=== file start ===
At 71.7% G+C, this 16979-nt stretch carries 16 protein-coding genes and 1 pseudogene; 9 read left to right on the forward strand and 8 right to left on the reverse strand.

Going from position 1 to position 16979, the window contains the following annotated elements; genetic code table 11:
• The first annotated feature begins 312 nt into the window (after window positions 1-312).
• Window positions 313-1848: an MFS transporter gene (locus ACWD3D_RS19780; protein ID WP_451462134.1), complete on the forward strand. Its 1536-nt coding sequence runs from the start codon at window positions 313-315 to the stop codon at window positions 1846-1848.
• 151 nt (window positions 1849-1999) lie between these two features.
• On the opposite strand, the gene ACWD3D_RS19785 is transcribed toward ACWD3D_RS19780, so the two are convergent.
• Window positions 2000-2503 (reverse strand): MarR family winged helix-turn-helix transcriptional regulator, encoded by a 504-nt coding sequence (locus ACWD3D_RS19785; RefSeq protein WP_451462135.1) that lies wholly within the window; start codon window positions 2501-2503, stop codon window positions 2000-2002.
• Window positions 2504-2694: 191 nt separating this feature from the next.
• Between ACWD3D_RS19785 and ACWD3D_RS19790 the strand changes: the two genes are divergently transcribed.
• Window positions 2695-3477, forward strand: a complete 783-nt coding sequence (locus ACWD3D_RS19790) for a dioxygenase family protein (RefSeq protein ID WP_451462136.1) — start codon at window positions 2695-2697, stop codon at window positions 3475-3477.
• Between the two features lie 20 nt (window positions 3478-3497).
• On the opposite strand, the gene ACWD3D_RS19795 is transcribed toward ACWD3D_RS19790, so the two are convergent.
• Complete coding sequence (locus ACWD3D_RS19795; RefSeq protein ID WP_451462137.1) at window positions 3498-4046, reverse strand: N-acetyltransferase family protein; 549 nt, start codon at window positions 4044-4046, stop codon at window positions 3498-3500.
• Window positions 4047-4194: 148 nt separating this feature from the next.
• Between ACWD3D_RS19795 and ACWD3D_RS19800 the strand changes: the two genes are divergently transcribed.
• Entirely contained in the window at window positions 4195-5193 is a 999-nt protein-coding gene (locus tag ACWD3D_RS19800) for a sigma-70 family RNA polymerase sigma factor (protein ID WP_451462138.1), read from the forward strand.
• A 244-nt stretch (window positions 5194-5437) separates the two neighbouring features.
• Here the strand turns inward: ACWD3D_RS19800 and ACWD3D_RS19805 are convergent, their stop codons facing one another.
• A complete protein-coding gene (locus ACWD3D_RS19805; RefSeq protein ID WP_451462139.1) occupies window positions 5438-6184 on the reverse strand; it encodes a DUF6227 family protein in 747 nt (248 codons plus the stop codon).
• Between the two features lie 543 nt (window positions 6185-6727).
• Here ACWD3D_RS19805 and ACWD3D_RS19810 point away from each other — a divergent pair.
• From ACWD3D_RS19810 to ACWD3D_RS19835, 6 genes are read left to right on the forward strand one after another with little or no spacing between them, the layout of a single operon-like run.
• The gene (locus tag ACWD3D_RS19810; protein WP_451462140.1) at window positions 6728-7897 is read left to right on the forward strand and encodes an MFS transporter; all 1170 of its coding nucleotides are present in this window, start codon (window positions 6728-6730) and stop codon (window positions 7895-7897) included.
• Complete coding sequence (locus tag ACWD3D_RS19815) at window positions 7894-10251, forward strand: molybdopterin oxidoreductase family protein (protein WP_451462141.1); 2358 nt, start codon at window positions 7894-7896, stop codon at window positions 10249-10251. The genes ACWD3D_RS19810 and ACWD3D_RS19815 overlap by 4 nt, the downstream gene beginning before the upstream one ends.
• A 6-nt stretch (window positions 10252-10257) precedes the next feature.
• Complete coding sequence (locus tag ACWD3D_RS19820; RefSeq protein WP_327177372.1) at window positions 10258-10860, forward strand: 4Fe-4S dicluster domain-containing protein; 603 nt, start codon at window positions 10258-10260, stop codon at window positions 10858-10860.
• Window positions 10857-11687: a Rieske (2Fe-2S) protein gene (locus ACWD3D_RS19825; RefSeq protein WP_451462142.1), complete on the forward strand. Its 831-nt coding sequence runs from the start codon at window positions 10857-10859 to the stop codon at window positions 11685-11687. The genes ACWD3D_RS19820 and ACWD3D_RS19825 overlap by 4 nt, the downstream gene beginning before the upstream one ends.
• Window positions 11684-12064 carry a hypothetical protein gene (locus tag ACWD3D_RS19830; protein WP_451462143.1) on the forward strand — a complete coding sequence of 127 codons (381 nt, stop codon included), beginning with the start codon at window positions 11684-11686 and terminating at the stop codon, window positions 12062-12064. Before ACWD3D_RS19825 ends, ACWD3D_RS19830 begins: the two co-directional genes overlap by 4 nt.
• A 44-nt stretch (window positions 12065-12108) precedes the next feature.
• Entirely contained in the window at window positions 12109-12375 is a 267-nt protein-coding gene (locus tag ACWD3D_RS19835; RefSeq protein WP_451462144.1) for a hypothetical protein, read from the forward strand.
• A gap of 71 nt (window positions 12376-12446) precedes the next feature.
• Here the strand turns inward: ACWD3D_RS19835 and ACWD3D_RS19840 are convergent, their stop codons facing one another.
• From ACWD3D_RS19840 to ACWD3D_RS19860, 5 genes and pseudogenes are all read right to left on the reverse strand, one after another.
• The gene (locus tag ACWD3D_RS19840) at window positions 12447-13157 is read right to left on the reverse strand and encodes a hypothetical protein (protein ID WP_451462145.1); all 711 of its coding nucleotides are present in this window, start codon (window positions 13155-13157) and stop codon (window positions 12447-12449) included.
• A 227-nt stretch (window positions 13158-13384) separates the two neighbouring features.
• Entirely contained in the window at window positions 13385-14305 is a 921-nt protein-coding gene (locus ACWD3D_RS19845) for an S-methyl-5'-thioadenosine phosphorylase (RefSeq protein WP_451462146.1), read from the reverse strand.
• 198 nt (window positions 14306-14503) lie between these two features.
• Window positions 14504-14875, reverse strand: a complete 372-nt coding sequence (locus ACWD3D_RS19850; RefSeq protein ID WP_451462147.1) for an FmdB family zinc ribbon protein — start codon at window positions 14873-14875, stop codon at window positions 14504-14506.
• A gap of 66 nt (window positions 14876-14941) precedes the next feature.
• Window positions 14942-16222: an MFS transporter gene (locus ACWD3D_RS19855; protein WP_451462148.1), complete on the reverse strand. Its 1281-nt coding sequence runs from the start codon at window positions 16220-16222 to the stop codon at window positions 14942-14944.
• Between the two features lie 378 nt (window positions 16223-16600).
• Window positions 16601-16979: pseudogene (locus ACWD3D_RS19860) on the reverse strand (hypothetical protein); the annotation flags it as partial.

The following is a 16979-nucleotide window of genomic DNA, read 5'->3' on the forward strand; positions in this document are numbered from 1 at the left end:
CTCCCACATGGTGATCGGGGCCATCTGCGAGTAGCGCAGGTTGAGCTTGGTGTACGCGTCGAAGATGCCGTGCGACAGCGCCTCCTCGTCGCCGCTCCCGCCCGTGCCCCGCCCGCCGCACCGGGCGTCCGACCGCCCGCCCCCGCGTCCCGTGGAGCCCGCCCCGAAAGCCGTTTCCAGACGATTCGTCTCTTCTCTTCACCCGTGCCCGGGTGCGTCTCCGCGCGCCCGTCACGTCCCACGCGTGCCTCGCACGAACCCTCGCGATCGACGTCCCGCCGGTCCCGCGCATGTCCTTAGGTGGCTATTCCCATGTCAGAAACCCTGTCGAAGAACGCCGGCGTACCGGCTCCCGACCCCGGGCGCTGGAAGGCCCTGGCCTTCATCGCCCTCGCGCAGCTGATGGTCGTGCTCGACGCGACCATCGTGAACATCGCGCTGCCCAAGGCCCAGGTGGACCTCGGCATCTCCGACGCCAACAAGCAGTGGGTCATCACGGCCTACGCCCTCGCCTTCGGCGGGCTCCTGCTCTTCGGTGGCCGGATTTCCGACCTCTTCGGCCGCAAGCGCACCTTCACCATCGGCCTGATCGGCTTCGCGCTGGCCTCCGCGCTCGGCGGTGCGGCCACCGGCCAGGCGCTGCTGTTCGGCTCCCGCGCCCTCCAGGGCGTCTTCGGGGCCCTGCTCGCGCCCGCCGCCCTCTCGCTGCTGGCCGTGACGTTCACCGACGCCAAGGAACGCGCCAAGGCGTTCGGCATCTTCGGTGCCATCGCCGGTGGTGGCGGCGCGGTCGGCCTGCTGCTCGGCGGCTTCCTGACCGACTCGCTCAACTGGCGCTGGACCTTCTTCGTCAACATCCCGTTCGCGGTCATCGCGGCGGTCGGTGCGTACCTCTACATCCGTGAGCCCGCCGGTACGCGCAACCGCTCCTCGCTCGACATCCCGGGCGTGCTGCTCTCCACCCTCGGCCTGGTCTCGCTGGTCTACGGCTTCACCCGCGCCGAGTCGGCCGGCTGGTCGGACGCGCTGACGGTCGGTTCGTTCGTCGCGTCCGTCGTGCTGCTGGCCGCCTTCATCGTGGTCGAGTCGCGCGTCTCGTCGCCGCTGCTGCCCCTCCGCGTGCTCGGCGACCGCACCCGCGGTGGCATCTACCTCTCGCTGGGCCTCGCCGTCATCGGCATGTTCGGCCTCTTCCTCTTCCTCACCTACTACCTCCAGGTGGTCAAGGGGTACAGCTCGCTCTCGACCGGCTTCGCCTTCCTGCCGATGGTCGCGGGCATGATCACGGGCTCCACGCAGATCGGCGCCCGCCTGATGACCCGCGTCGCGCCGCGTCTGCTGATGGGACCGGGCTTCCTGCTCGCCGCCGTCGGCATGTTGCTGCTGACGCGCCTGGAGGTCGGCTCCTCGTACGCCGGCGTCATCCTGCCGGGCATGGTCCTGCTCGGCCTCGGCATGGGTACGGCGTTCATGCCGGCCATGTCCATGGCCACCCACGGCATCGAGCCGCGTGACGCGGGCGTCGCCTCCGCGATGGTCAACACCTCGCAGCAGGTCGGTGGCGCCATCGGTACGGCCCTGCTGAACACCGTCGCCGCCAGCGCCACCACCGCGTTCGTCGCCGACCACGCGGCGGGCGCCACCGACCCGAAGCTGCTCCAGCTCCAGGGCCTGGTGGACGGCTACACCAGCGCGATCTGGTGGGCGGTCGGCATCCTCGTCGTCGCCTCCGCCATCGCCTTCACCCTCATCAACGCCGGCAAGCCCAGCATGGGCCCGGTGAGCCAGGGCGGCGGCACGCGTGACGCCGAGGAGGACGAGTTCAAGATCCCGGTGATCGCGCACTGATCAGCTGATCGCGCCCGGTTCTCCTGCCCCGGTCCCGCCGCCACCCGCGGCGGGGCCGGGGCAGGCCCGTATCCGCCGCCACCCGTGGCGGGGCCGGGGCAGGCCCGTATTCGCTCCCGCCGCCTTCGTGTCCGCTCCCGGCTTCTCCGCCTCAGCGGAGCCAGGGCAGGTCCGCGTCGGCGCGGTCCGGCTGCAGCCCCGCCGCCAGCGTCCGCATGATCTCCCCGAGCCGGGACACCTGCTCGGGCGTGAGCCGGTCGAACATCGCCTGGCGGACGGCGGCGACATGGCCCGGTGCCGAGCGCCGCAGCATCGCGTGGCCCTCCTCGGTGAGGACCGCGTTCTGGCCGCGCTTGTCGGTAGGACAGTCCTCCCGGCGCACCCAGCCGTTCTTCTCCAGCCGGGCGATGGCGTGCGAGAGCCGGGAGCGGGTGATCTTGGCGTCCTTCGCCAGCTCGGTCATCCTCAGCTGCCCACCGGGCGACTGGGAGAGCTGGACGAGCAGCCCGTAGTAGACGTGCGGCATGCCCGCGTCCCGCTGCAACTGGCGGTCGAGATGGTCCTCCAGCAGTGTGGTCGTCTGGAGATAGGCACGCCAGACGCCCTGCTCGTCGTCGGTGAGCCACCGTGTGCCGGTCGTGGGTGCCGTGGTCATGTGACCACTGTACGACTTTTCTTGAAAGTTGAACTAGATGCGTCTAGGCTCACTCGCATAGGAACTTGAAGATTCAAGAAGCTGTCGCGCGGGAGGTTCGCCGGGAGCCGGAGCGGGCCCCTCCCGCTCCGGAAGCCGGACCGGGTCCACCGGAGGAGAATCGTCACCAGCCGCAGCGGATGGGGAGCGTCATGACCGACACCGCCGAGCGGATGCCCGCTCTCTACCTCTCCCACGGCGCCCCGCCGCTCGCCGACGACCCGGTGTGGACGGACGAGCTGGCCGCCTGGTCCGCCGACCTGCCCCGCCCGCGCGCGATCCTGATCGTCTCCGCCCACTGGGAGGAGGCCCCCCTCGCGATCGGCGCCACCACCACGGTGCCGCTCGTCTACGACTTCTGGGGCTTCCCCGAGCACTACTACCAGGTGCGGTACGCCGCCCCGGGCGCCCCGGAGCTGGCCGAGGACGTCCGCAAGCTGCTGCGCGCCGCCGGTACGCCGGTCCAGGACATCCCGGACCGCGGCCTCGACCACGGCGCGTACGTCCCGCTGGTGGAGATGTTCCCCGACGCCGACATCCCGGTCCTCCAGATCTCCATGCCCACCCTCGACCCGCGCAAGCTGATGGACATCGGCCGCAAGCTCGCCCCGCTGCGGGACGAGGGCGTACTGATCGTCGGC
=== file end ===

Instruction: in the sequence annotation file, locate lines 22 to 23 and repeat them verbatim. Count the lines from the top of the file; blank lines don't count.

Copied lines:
• From ACWD3D_RS19810 to ACWD3D_RS19835, 6 genes are read left to right on the forward strand one after another with little or no spacing between them, the layout of a single operon-like run.
• The gene (locus tag ACWD3D_RS19810; protein WP_451462140.1) at window positions 6728-7897 is read left to right on the forward strand and encodes an MFS transporter; all 1170 of its coding nucleotides are present in this window, start codon (window positions 6728-6730) and stop codon (window positions 7895-7897) included.